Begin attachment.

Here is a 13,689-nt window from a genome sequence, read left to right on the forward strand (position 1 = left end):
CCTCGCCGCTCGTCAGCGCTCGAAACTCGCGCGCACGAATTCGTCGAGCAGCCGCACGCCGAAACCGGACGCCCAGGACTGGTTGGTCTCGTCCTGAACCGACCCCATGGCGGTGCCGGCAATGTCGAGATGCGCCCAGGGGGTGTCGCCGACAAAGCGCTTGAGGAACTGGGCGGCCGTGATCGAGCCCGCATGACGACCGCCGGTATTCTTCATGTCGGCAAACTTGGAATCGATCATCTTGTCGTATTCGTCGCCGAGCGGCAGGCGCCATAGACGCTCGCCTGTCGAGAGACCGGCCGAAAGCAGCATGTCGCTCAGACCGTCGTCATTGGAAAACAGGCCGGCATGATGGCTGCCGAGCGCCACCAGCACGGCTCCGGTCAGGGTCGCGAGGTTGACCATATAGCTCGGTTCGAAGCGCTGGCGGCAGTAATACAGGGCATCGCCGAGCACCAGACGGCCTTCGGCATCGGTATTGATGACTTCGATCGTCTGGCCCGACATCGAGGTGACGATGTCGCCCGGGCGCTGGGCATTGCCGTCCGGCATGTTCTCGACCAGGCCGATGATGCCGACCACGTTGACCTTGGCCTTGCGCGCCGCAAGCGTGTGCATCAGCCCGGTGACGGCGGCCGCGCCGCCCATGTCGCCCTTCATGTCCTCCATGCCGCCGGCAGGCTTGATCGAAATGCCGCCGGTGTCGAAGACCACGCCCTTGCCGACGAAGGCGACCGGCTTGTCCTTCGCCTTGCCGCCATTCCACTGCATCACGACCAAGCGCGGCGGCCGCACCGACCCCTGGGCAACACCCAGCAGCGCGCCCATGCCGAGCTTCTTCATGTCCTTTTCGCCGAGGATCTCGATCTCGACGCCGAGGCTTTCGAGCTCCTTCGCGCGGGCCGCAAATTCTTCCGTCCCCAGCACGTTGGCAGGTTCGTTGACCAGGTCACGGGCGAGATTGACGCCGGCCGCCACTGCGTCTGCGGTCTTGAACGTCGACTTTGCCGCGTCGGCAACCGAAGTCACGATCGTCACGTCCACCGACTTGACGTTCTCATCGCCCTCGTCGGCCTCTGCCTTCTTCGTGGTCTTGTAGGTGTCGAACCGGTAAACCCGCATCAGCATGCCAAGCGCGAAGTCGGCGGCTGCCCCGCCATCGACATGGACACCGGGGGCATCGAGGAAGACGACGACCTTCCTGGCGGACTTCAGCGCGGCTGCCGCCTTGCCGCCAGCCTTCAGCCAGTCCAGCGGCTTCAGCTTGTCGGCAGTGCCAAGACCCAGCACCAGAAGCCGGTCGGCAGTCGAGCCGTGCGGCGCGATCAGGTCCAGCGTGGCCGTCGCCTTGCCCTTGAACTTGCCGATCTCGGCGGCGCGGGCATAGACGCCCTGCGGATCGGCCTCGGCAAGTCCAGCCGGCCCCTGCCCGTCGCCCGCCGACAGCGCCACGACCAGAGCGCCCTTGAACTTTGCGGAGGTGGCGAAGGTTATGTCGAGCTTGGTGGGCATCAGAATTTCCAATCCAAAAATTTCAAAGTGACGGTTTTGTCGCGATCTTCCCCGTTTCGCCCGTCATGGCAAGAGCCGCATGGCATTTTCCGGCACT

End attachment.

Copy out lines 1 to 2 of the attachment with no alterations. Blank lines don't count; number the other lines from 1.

Here is a 13,689-nt window from a genome sequence, read left to right on the forward strand (position 1 = left end):
CCTCGCCGCTCGTCAGCGCTCGAAACTCGCGCGCACGAATTCGTCGAGCAGCCGCACGCCGAAACCGGACGCCCAGGACTGGTTGGTCTCGTCCTGAACCGACCCCATGGCGGTGCCGGCAATGTCGAGATGCGCCCAGGGGGTGTCGCCGACAAAGCGCTTGAGGAACTGGGCGGCCGTGATCGAGCCCGCATGACGACCGCCGGTATTCTTCATGTCGGCAAACTTGGAATCGATCATCTTGTCGTATTCGTCGCCGAGCGGCAGGCGCCATAGACGCTCGCCTGTCGAGAGACCGGCCGAAAGCAGCATGTCGCTCAGACCGTCGTCATTGGAAAACAGGCCGGCATGATGGCTGCCGAGCGCCACCAGCACGGCTCCGGTCAGGGTCGCGAGGTTGACCATATAGCTCGGTTCGAAGCGCTGGCGGCAGTAATACAGGGCATCGCCGAGCACCAGACGGCCTTCGGCATCGGTATTGATGACTTCGATCGTCTGGCCCGACATCGAGGTGACGATGTCGCCCGGGCGCTGGGCATTGCCGTCCGGCATGTTCTCGACCAGGCCGATGATGCCGACCACGTTGACCTTGGCCTTGCGCGCCGCAAGCGTGTGCATCAGCCCGGTGACGGCGGCCGCGCCGCCCATGTCGCCCTTCATGTCCTCCATGCCGCCGGCAGGCTTGATCGAAATGCCGCCGGTGTCGAAGACCACGCCCTTGCCGACGAAGGCGACCGGCTTGTCCTTCGCCTTGCCGCCATTCCACTGCATCACGACCAAGCGCGGCGGCCGCACCGACCCCTGGGCAACACCCAGCAGCGCGCCCATGCCGAGCTTCTTCATGTCCTTTTCGCCGAGGATCTCGATCTCGACGCCGAGGCTTTCGAGCTCCTTCGCGCGGGCCGCAAATTCTTCCGTCCCCAGCACGTTGGCAGGTTCGTTGACCAGGTCACGGGCGAGATTGACGCCGGCCGCCACTGCGTCTGCGGTCTTGAACGTCGACTTTGCCGCGTCGGCAACCGAAGTCACGATCGTCACGTCCACCGACTTGACGTTCTCATCGCCCTCGTCGGCCTCTGCCTTCTTCGTGGTCTTGTAGGTGTCGAACCGGTAAACCCGCATCAGCATGCCAAGCGCGAAGTCGGCGGCTGCCCCGCCATCGACATGGACACCGGGGGCATCGAGGAAGACGACGACCTTCCTGGCGGACTTCAGCGCGGCTGCCGCCTTGCCGCCAGCCTTCAGCCAGTCCAGCGGCTTCAGCTTGTCGGCAGTGCCAAGACCCAGCACCAGAAGCCGGTCGGCAGTCGAGCCGTGCGGCGCGATCAGGTCCAGCGTGGCCGTCGCCTTGCCCTTGAACTTGCCGATCTCGGCGGCGCGGGCATAGACGCCCTGCGGATCGGCCTCGGCAAGTCCAGCCGGCCCCTGCCCGTCGCCCGCCGACAGCGCCACGACCAGAGCGCCCTTGAACTTTGCGGAGGTGGCGAAGGTTATGTCGAGCTTGGTGGGCATCAGAATTTCCAATCCAAAAATTTCAAAGTGACGGTTTTGTCGCGATCTTCCCCGTTTCGCCCGTCATGGCAAGAGCCGCATGGCATTTTCCGGCACT